#1
but what excalty am i looking for when praticing scales?


also can someone tell how to construct a penatonic scale?


ty very much
#2
support your scene find a music teacher with some badass chops. don't ask complete strangers online. duuuh
#3
This is a standard Pentatonic in A minor.


e----5------8------------------------
B----5------8-----------------------
G----5---7--------------------------
D----5---7--------------------------
A----5---7---------------------------
E----5------8------------------------


As far as "constructing one", jsut find the root note on the E string, say in C#, so the 9th fret. THen you'd play this same shape, but starting on the 9th fret instead of the 5th

Scales are basically just notes that sound good together, and are not meant to be rigidly followed. They're a starting point, if you will. As a beginner though, it helps to follow the scales more so than not.
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Last edited by chadreed32 at Jul 21, 2011,
#4
When practicing scales, you should be listening to how the intervals sound in relation to each other so your ear can get better at recognizing them. Also, they act as exercise for the hands, think of it like running a mile when you practice scales for like 30 minutes.

As for the pentatonic scale, I'm not entirely sure what the formula is to build one, but just goggle it and you'll have your answer in seconds.
#5
i know what are scales and everything. but ive seen on these threads where they tell people to keep praticing scales, but i never understood how praticing scales for a long time will help you.
#6
Not sure exactly what you mean with the first question, but it depends on how you are practicing the scales. Some people practice scales to help with speed, dexterity, or learn new scales to break out of a rut. Not every scale fits right with a certain song or chord progression, either. A blues scale might sound great over a chord progression, but a minor scale might sound like crap over the same progression, depends on how you use it.

As for the pentatonic scale, it is simply this:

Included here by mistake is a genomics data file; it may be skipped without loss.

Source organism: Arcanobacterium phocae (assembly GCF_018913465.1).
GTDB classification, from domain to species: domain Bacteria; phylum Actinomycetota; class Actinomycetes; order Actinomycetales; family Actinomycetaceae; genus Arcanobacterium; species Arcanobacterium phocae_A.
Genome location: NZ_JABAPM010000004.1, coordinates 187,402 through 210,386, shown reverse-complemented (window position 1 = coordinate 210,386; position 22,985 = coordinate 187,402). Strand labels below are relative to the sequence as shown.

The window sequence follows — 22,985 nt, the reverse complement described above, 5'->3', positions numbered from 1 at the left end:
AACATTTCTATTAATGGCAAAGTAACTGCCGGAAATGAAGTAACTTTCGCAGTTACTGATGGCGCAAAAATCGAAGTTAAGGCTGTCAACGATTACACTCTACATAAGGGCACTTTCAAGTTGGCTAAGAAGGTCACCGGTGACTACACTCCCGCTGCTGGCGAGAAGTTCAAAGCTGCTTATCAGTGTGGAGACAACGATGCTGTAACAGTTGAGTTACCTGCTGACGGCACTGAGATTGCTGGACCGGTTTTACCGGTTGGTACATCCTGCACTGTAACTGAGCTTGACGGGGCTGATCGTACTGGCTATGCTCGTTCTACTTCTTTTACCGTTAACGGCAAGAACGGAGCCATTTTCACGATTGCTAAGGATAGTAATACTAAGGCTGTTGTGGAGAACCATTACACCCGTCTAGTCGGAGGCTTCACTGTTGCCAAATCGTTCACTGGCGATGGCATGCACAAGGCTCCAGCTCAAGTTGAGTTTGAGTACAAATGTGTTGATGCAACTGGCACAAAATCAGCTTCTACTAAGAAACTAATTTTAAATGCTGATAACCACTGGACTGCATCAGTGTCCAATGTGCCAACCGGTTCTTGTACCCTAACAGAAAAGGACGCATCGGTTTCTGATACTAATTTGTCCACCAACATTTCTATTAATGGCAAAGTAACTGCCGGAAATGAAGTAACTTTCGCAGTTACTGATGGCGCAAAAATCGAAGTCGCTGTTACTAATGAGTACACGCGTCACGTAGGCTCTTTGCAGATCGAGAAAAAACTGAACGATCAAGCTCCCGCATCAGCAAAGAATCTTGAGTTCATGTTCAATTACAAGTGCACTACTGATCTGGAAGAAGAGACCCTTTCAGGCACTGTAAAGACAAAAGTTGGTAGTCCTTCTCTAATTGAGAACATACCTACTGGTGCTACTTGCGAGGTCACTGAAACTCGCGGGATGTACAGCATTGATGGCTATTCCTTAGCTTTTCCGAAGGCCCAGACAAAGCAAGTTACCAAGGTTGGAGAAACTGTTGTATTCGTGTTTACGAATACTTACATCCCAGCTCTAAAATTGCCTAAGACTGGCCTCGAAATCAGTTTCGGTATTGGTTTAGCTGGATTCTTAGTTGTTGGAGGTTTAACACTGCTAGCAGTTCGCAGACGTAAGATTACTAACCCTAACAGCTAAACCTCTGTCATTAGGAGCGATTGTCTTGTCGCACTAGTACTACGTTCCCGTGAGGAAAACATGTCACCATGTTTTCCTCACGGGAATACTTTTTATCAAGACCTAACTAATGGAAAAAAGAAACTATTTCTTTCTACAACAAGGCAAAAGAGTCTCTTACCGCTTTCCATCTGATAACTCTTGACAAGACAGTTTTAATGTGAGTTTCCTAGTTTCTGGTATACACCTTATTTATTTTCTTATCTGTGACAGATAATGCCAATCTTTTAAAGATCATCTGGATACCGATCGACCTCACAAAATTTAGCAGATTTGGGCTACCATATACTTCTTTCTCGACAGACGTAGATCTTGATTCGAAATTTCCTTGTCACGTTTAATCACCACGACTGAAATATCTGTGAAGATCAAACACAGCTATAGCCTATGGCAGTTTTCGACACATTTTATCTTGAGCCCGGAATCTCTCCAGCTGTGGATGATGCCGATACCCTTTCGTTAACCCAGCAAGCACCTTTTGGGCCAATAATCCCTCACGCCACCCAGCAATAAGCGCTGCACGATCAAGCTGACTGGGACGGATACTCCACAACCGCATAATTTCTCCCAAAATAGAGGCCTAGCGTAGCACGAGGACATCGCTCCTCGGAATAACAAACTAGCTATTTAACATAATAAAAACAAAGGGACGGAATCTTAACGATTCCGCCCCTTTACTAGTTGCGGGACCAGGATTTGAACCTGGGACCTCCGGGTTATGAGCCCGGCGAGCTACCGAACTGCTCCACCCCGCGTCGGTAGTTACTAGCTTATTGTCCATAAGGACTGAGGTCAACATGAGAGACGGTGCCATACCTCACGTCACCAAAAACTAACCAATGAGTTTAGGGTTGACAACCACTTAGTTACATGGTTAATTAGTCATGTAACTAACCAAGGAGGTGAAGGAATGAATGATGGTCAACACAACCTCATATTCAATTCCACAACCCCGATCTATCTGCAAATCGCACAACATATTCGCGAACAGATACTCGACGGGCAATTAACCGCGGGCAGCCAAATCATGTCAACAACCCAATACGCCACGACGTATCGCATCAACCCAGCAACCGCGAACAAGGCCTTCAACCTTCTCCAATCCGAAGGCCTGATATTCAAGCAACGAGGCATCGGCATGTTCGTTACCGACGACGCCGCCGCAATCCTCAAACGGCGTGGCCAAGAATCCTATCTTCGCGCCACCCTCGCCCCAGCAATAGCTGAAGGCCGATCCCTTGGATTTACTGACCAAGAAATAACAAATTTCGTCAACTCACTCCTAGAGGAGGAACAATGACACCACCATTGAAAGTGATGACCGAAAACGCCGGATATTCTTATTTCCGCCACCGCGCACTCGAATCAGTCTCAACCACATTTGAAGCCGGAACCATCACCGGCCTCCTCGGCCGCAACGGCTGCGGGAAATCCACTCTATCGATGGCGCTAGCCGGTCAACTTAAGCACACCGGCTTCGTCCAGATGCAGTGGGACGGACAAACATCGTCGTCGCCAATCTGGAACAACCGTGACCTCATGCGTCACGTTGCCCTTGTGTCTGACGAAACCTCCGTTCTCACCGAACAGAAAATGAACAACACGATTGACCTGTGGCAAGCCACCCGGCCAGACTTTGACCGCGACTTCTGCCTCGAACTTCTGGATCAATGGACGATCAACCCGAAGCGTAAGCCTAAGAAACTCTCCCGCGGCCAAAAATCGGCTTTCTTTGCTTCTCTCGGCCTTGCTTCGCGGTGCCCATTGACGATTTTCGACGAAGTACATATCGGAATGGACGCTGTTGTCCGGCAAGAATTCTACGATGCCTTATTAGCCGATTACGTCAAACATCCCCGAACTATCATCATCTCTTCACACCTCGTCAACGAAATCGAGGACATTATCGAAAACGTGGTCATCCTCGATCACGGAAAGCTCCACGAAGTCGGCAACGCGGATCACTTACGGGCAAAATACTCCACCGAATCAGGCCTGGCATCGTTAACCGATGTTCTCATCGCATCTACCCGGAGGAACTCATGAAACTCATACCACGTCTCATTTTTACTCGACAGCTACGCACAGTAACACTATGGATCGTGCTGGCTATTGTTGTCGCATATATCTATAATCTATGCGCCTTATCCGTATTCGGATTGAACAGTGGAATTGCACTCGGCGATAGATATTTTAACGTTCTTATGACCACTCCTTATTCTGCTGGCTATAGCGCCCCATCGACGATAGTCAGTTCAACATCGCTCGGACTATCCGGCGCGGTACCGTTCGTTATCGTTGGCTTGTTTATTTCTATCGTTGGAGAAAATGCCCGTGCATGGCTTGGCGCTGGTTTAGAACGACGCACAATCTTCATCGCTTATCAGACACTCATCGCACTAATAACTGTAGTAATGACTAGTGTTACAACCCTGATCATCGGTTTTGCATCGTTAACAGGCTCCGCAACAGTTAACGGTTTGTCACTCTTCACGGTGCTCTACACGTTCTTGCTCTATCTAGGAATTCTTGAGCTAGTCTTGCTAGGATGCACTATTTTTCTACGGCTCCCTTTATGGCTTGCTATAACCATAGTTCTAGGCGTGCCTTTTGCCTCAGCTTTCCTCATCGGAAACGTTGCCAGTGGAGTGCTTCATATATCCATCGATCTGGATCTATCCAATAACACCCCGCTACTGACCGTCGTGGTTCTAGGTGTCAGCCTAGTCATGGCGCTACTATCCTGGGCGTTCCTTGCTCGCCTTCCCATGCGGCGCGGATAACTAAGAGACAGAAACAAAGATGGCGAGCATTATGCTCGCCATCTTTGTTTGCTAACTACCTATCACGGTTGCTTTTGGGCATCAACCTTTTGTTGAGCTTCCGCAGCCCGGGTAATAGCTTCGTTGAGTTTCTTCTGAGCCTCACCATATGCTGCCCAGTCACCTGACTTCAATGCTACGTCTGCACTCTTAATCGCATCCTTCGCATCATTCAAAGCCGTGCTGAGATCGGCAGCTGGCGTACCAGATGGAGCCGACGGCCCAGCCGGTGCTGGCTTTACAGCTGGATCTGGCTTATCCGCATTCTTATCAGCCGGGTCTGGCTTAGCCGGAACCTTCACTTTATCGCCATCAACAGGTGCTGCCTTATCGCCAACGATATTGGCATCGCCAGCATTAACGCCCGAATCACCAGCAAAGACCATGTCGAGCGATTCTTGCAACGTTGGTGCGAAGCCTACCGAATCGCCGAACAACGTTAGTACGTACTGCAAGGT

e---------------------------------------------1---4--------------
B------------------------------------1---4-----------------------
G---------------------------1---3--------------------------------
D-------------------1---3----------------------------------------
A-----------1---3-------------------------------------------------
E --1---4---------------------------------------------------------


Those numbers are not frets, they are your fingers, use that scale shape anywhere on the fret board. 1 = index finger, 2 = middle finger, 3 = ring finger, 4 = pinky

Here is a commonly used pentatonic scale (these ARE frets):

e-----------------------------------------------5---8-------------
B--------------------------------------5---8----------------------
G-----------------------------5---7------------------------------
D--------------------5---7----------------------------------------
A-----------5---7-------------------------------------------------
E--5---8----------------------------------------------------------


Hope this helped.
#8
Quote by harvestkingx
i never understood how praticing scales for a long time will help you.


It doesn't, honestly.

Once you have become comfortable with you guitar, and you know your scales to the point where you can find any note in the scale anywhere on the fret-board, you've got nothing left to do. Basically after that you can mix modes in there as well, and so on.
Where's Waldo?
#9
Quote by harvestkingx
do penatonics have diatonic traids?


As the pentatonic scale really actually functions as the major scale with accidentals (in a major key), or as the minor scale (in a minor key), you're better off referring to those scales in order to get diatonic triads. If you simply derived them from the pentatonic scale you'd just be left with meaningless chords...even the 1 3 5 derived from the tonic of the minor pentatonic scale would create a chord that the pentatonic scale does not resolve to. Not handy.
And no, Guitar Hero will not help. Even on expert. Really.
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#10
Quote by AlanHB
As the pentatonic scale really actually functions as the major scale with accidentals (in a major key), or as the minor scale (in a minor key), you're better off referring to those scales in order to get diatonic triads. If you simply derived them from the pentatonic scale you'd just be left with meaningless chords...even the 1 3 5 derived from the tonic of the minor pentatonic scale would create a chord that the pentatonic scale does not resolve to. Not handy.


So basically you are saying it is unwise to construct a diatonic triad based solely on a pentatonic scale, and would be better off using the major/minor scales to construct the triads, mostly for scale resolution so a lick played over a triad doesn't sound like crap? I just want to make sure I am understanding you correctly for my own benefit, I'm pretty sloppy when it comes to theory.
#11
Quote by AlanHB
As the pentatonic scale really actually functions as the major scale with accidentals in a major key


you're going to have to explain that to me.